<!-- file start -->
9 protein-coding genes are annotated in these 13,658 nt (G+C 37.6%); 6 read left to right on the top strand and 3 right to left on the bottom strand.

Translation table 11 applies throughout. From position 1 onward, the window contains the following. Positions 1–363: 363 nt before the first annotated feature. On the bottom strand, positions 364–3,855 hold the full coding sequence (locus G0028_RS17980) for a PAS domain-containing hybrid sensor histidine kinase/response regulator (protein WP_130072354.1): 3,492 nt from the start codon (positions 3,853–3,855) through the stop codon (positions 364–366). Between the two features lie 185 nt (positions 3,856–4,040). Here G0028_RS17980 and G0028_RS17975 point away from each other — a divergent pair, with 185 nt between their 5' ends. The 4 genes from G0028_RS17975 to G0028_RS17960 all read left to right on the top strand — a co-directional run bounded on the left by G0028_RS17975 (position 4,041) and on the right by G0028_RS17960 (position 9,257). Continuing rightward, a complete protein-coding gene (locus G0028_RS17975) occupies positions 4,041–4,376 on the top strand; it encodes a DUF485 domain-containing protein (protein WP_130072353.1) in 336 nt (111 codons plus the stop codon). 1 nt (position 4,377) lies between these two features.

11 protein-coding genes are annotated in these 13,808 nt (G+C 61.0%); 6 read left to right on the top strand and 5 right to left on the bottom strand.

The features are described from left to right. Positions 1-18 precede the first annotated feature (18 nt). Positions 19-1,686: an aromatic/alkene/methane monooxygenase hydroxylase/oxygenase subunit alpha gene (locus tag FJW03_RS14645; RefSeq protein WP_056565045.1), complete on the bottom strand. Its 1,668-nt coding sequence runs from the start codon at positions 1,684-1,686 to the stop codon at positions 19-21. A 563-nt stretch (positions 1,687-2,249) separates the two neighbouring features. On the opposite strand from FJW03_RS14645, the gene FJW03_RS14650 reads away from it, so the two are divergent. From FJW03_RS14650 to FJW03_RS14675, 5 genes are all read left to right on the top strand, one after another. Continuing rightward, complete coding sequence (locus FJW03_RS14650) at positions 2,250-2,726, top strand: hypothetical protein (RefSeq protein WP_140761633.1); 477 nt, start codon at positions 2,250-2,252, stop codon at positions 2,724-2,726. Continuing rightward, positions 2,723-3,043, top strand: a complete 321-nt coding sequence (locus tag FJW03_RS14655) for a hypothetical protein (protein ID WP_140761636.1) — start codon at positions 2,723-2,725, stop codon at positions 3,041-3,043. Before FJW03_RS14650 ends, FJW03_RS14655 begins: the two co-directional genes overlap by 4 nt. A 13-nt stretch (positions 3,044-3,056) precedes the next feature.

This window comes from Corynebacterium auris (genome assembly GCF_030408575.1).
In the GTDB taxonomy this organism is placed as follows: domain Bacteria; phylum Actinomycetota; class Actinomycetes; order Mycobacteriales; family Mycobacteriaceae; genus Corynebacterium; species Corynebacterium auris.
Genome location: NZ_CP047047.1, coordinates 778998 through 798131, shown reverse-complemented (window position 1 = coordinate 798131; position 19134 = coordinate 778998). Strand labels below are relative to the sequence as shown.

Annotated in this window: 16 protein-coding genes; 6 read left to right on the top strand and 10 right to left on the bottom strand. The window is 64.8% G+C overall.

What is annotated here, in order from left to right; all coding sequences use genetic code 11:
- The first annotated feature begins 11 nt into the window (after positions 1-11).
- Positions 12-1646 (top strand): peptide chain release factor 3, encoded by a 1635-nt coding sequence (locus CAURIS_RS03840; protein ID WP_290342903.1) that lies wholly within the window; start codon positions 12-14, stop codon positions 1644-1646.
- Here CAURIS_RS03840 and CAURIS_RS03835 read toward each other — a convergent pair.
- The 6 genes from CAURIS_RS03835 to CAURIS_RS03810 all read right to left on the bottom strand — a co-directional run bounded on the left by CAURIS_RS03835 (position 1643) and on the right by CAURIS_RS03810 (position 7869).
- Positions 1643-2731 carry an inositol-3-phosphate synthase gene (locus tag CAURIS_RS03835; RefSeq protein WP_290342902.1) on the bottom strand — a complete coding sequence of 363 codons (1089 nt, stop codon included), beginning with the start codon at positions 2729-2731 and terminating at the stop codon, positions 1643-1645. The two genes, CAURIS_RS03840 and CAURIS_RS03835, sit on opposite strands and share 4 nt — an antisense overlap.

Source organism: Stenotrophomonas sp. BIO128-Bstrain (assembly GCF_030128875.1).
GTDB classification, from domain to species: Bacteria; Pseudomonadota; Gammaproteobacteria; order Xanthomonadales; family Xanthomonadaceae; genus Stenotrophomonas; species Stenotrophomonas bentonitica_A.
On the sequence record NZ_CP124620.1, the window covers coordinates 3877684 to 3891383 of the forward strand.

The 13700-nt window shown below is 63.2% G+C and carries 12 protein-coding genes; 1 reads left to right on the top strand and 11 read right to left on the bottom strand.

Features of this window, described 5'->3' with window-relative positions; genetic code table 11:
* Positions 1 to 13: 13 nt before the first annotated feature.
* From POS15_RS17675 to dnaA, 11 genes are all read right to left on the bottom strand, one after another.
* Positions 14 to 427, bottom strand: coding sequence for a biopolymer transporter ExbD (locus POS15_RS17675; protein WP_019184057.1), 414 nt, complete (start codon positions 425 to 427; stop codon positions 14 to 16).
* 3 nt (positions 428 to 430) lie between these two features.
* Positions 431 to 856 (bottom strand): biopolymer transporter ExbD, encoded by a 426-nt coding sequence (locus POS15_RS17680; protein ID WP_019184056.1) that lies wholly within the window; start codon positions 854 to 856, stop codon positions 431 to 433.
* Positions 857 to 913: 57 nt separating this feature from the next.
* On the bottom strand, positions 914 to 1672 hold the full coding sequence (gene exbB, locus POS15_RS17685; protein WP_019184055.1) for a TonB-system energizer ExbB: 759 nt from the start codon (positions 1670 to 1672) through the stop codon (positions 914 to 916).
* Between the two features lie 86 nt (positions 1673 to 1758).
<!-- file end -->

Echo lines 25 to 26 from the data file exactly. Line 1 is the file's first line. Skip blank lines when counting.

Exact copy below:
* Positions 857 to 913: 57 nt separating this feature from the next.
* On the bottom strand, positions 914 to 1672 hold the full coding sequence (gene exbB, locus POS15_RS17685; protein WP_019184055.1) for a TonB-system energizer ExbB: 759 nt from the start codon (positions 1670 to 1672) through the stop codon (positions 914 to 916).